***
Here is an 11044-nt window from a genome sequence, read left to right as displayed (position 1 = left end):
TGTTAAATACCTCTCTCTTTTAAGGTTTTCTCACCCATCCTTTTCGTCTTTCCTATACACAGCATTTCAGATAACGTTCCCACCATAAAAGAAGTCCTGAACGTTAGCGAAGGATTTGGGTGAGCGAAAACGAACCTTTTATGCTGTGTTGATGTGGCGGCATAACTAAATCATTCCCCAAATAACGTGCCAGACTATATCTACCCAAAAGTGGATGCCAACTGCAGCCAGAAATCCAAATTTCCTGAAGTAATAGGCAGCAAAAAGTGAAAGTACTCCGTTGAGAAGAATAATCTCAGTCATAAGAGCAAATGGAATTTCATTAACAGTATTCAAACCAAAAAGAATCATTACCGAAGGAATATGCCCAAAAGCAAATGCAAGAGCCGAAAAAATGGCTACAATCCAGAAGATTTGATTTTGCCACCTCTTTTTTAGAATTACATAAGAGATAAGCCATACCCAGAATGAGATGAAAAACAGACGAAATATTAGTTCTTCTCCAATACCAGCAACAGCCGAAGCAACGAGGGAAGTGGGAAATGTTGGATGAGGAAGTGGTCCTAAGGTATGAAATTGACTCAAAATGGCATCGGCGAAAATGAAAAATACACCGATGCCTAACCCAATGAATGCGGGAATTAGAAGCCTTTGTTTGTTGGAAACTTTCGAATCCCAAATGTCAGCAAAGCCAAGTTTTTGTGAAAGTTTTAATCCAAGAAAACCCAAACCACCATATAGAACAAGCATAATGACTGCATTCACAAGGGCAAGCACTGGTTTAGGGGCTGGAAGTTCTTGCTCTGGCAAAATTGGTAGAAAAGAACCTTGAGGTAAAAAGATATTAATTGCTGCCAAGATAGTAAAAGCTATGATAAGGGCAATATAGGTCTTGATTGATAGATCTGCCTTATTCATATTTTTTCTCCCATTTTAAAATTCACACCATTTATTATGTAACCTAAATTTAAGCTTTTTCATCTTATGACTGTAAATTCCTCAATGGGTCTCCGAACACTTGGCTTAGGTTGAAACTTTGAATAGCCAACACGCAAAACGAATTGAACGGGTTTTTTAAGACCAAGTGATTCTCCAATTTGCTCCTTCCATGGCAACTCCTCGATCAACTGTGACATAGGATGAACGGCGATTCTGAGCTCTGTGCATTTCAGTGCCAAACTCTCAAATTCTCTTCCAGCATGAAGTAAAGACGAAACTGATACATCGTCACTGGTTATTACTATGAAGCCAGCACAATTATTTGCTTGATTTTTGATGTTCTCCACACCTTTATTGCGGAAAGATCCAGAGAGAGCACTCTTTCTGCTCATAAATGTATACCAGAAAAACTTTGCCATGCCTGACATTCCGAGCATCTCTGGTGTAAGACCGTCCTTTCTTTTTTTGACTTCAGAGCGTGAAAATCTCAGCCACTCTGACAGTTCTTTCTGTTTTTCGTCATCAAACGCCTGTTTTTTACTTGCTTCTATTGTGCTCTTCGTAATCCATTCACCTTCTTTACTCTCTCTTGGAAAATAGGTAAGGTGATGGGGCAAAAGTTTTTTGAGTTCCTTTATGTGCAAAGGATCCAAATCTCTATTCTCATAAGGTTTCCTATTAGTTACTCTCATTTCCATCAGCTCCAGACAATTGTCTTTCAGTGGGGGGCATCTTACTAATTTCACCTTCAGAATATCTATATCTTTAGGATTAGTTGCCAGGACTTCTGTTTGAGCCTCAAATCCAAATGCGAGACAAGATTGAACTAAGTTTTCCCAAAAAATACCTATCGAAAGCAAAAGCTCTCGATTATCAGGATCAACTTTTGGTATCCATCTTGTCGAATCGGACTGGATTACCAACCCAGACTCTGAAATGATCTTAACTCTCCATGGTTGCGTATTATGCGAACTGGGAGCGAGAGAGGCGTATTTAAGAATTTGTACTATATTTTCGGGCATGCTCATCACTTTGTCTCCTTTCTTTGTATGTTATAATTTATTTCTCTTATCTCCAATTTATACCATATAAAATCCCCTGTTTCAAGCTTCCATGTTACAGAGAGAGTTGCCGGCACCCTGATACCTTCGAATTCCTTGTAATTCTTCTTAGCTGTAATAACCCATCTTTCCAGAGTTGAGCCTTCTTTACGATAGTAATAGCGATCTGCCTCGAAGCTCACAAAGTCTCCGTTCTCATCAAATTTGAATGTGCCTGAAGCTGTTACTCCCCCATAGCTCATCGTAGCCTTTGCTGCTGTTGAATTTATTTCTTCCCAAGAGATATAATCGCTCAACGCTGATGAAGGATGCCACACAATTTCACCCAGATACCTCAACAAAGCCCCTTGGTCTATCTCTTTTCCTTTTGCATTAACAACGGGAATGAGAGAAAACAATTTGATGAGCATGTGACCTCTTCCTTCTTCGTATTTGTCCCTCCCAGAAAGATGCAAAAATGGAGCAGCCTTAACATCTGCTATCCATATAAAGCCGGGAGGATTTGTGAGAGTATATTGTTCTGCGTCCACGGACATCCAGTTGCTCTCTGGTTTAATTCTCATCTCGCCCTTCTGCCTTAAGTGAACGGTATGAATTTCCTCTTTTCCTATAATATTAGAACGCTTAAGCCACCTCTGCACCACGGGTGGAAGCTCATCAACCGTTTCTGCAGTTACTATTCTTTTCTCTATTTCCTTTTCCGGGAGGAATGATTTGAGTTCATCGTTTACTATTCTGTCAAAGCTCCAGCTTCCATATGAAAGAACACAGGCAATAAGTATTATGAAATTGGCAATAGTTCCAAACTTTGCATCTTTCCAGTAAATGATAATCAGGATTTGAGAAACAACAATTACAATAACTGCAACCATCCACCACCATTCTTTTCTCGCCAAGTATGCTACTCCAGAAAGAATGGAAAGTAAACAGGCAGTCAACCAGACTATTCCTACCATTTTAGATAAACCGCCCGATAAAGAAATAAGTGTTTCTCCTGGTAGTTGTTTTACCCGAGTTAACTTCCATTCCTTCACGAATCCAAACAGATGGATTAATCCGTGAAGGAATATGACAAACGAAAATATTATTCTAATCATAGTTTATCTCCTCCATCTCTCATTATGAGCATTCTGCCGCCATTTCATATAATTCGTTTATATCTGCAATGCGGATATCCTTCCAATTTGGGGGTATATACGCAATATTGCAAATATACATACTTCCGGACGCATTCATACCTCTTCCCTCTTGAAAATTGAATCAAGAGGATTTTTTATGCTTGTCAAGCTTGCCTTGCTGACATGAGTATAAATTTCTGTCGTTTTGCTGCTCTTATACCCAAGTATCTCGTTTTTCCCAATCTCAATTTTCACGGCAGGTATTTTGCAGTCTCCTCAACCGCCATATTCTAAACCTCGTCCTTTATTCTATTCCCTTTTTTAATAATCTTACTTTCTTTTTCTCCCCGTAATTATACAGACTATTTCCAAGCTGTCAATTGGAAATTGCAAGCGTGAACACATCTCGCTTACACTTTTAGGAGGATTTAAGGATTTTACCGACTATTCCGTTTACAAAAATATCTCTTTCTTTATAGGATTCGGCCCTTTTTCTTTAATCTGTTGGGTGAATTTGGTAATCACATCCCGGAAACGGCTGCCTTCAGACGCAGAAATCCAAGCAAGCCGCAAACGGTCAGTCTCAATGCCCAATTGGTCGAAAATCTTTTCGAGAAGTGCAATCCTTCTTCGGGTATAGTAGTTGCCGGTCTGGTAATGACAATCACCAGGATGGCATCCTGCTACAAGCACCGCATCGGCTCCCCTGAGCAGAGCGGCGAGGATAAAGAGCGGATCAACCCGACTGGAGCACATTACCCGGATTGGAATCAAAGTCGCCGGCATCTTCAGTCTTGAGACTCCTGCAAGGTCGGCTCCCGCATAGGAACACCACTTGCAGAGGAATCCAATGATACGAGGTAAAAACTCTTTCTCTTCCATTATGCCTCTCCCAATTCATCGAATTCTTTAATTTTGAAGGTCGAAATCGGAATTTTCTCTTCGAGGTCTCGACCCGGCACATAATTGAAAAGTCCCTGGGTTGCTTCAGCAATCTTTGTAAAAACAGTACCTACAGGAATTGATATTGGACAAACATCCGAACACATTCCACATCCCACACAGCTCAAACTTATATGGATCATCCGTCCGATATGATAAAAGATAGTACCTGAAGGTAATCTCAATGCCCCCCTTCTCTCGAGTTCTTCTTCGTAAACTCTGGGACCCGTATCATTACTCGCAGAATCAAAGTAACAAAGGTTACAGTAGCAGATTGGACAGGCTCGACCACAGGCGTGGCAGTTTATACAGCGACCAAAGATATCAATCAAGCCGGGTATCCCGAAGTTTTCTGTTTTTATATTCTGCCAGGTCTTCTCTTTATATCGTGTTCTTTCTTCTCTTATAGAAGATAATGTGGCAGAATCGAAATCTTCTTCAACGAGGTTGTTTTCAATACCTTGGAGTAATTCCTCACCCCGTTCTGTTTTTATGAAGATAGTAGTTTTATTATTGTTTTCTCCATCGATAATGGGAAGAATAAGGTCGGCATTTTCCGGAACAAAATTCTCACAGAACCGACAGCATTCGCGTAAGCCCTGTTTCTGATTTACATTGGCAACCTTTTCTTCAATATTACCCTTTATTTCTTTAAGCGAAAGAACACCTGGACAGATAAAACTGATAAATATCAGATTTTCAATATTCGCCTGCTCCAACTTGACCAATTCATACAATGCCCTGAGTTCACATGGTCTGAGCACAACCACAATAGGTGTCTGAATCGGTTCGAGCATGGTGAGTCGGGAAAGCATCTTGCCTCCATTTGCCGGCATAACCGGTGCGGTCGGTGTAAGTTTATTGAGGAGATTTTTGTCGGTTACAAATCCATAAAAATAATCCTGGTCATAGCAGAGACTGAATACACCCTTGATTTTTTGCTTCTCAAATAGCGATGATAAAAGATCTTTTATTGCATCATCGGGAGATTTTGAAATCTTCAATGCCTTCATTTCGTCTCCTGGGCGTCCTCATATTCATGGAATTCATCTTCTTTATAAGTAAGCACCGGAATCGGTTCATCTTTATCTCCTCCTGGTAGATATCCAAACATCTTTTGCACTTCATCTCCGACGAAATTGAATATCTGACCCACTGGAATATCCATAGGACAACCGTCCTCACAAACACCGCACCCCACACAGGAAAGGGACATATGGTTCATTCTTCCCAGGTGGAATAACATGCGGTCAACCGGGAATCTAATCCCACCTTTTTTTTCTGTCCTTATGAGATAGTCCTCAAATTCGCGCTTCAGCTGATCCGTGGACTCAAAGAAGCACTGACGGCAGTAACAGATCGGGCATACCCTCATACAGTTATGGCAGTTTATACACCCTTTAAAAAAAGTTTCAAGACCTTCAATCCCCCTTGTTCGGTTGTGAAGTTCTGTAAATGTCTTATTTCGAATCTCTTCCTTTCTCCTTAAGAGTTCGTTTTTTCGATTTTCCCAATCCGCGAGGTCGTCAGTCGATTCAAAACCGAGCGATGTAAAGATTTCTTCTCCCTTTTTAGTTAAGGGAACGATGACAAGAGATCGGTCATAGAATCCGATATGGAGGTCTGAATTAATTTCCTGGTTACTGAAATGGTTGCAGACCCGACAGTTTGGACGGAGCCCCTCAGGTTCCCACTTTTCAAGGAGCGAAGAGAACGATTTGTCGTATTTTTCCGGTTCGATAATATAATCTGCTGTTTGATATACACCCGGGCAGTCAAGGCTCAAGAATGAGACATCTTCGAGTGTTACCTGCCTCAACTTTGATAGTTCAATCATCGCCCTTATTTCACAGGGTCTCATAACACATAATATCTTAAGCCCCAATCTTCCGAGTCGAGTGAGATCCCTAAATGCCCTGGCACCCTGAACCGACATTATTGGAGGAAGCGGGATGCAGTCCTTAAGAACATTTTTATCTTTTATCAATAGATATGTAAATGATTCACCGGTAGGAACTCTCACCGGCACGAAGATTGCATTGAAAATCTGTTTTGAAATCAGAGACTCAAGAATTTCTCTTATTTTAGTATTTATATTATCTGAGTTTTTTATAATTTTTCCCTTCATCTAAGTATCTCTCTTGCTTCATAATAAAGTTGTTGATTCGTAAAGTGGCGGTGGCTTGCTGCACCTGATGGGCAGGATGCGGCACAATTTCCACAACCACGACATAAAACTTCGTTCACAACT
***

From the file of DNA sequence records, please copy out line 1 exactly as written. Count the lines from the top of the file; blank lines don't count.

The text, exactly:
Here is an 11044-nt window from a genome sequence, read left to right as displayed (position 1 = left end):